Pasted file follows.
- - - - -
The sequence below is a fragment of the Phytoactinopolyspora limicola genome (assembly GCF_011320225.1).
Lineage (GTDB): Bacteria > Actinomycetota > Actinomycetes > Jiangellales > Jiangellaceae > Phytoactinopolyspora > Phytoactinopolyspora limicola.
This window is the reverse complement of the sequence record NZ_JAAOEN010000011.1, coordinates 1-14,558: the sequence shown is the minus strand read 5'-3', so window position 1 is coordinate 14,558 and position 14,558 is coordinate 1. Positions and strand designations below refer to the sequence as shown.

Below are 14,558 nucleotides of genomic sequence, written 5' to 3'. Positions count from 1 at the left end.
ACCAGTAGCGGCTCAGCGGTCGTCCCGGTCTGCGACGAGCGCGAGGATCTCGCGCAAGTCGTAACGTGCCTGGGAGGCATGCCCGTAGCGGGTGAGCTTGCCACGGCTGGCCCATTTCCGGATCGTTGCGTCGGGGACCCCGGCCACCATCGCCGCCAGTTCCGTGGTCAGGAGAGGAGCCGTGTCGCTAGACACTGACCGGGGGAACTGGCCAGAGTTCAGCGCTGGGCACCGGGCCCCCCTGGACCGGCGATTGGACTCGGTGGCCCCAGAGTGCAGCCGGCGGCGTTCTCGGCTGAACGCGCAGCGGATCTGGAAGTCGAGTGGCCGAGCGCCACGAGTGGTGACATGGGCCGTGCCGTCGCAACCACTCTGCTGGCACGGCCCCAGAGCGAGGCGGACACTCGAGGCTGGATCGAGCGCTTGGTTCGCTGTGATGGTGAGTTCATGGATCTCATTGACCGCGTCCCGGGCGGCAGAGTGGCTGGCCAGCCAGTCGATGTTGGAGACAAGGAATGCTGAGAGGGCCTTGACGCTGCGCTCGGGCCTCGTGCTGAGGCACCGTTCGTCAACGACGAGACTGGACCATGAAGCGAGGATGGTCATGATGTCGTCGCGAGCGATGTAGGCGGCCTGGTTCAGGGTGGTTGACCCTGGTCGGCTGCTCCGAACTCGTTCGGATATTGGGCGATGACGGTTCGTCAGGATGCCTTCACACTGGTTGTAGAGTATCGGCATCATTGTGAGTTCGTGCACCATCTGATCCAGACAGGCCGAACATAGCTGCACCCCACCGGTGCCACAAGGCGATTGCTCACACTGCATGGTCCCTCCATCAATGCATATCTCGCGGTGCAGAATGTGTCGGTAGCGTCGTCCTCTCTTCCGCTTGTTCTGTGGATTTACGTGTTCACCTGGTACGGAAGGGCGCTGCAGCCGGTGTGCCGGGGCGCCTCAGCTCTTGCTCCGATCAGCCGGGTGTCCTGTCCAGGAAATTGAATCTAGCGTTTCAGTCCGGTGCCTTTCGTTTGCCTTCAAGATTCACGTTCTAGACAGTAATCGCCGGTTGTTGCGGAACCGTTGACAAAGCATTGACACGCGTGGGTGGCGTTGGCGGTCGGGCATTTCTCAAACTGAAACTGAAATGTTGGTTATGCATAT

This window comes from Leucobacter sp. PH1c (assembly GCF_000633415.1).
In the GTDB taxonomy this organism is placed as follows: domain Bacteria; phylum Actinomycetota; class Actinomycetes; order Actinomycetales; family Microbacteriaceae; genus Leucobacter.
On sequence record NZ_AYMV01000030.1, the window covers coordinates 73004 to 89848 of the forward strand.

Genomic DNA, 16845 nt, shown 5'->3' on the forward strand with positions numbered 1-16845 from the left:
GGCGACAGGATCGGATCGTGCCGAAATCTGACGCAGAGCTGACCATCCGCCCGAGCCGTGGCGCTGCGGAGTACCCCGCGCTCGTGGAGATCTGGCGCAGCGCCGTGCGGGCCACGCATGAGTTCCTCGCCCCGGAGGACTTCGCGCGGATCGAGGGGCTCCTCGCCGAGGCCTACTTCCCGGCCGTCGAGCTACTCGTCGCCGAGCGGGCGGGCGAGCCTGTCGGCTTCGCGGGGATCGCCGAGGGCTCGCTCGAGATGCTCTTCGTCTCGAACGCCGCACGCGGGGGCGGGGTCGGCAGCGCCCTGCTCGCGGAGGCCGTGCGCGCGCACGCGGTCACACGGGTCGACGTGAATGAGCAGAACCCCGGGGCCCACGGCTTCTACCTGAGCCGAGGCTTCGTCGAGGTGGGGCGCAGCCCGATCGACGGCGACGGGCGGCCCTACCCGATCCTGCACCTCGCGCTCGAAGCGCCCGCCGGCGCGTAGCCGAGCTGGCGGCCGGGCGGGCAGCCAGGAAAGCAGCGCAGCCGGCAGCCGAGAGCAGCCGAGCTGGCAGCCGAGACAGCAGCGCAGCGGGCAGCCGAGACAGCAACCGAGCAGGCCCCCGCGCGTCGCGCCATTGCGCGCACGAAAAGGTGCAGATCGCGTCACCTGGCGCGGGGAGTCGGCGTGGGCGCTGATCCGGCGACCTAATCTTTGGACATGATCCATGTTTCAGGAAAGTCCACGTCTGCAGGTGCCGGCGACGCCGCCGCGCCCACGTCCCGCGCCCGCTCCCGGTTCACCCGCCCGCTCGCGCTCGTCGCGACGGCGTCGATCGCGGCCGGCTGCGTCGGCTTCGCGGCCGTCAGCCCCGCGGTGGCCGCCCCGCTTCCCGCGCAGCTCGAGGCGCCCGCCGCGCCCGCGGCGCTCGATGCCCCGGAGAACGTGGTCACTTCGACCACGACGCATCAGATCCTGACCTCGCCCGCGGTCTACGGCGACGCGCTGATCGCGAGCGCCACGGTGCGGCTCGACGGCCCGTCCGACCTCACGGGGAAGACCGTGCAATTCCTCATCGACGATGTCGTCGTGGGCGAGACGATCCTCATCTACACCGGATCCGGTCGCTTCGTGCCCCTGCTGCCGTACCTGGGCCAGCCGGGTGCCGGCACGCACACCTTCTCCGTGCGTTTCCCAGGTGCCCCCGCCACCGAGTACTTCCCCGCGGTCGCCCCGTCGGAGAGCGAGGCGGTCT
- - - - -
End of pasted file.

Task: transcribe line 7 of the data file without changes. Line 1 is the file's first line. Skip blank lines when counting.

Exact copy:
In the GTDB taxonomy this organism is placed as follows: domain Bacteria; phylum Actinomycetota; class Actinomycetes; order Actinomycetales; family Microbacteriaceae; genus Leucobacter.